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5 Questions That Call Your SLA Into Question

Once purely the domain of IT and infrastructure organizations, service level agreements (SLAs) have become strategic business tools throughout the enterprise. The proliferation of as-a-service (aaS) offerings places newfound interest and importance in what SLAs should (and do) cover.

Following are five questions you should ask about your provider's SLAs:

1. What Do Your SLAs Cover?

When organizations purchase multiple solutions from a provider, it is often the case that there are multiple SLAs involved in the agreement. This may not be immediately obvious in the conversation (or in the SLA itself), but it is something of which you need to be extremely aware.

It is not uncommon for one component of a solution, say, a cloud compute instance, to have a SLA that is different from a cloud storage instance, which is different from the bandwidth SLA. In all, a seemingly simple “compute, storage, bandwidth” agreement could include three or more separate SLAs. When you add in firewalls, other networking components, and dedicated servers, these, too, will often carry their own SLAs.

When considering an IT infrastructure solution, be sure to directly ask whether or not the SLA is all-inclusive. If it isn’t (which is often the case), get copies of each SLA and establish a clear understanding of the terms and implications of having multiple SLAs associated with your agreement.

2. How are the 9s measured?

Providers typically measure their SLAs on a monthly, quarterly, or annual basis. The devil here, as always, is in the details. For each SLA, be sure there is a clear understanding how the 9s are measured. Each SLA is going to measure availability differently. Some providers will even have different measurement systems for different service offerings, all of which comprise a single solution for your organization.

3. What do the 9s really mean?

One of the most frequently overlooked elements of SLAs is the value of the 9. When you compare varying SLA measurement terms, not all 9s are created equal. A 99% SLA, when measured monthly, factors in more than seven hours of downtime per month.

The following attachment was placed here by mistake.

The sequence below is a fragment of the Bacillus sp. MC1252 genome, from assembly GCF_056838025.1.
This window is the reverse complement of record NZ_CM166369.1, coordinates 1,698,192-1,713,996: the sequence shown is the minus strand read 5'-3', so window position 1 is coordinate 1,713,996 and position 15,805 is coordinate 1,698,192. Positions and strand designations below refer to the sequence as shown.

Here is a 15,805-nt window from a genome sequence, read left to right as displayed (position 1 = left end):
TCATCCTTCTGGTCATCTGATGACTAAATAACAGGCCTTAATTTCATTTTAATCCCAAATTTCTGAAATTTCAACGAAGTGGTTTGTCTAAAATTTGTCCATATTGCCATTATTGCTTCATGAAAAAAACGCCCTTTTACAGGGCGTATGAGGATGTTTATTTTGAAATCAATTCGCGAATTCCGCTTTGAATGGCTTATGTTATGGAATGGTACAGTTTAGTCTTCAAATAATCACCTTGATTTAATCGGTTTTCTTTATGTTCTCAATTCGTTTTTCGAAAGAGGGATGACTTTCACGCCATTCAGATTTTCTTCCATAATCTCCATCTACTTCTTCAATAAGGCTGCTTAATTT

Uptime Percentage SLA & Expected Downtime Calculations:

Uptime

Downtime/Day

Downtime/Week

Downtime/Month

Downtime/Quarter

Downtime/Year

99.999%

0:00:00.9

0:00:06

0:00:26

0:01:18

0:05:15

99.99%

0:00:09

0:01:00

0:04:19

0:12:58

0:52:34

99.9%

0:01:26

0:10:05

0:43:12

2:09:36

8:45:36

99%

0:14:24

1:40:48

7:12:00

21:36:00

87:36:00

As you can see, the 9s mean a lot.

4. Does one more 9 really matter to my business?

The answer to this question is unique to every organization. If seven hours per month of unscheduled downtime is something your business can absorb, then a monthly 99% SLA may be appropriate (and cheaper than a 99.99% SLA).

A simple calculation that will put this into a very tangible context is to multiply your revenue per hour gained from the systems exposed to the SLA by the downtime measurement. If you can absorb this revenue hit, you can comfortably operate within that SLA. If you can’t, you need a higher-level SLA.

The higher your availability requirements, the more 9s your SLA needs to cover.

Some may think this is trivial, and in many ways, it is. But it is also critically important, and something we work with prospects to understand every single day. The cost difference between 99% and 99.999% is real. So are the revenue and downtime implications, which are too often missed in an attempt to save money.

5. Is the SLA applicable to all availability zones/data centers?

This question is a bit more specific to high availability solutions (leveraging geographic dispersion for ongoing operations in the event of a natural disaster).

SLAs are often data center-specific or cloud specific. This means that the SLA provided in one data center or cloud is separate from the SLA provided in another data center or cloud. Translation? The portion of your application running in one location has a completely different uptime expectation (and reality) than the portion running in another location.

While this question may seem obvious, it’s is critically important. SLA variance across datacenters is extremely common and is just as often overlooked.

The Implications of Asking

We interact with hundreds of organizations each and every day. In most (if not all) of our prospect engagements, we’re discussing SLAs. We think it’s important to take the time to walk through this issue and be sure that everyone involved understands exactly what is needed, what ServerCentral provides, why we provide it, and most importantly, what it means for their business.

As the complexity and importance of the SLA continues to rise, you can always contact us for help decoding the 9 print.

Topics: Data Center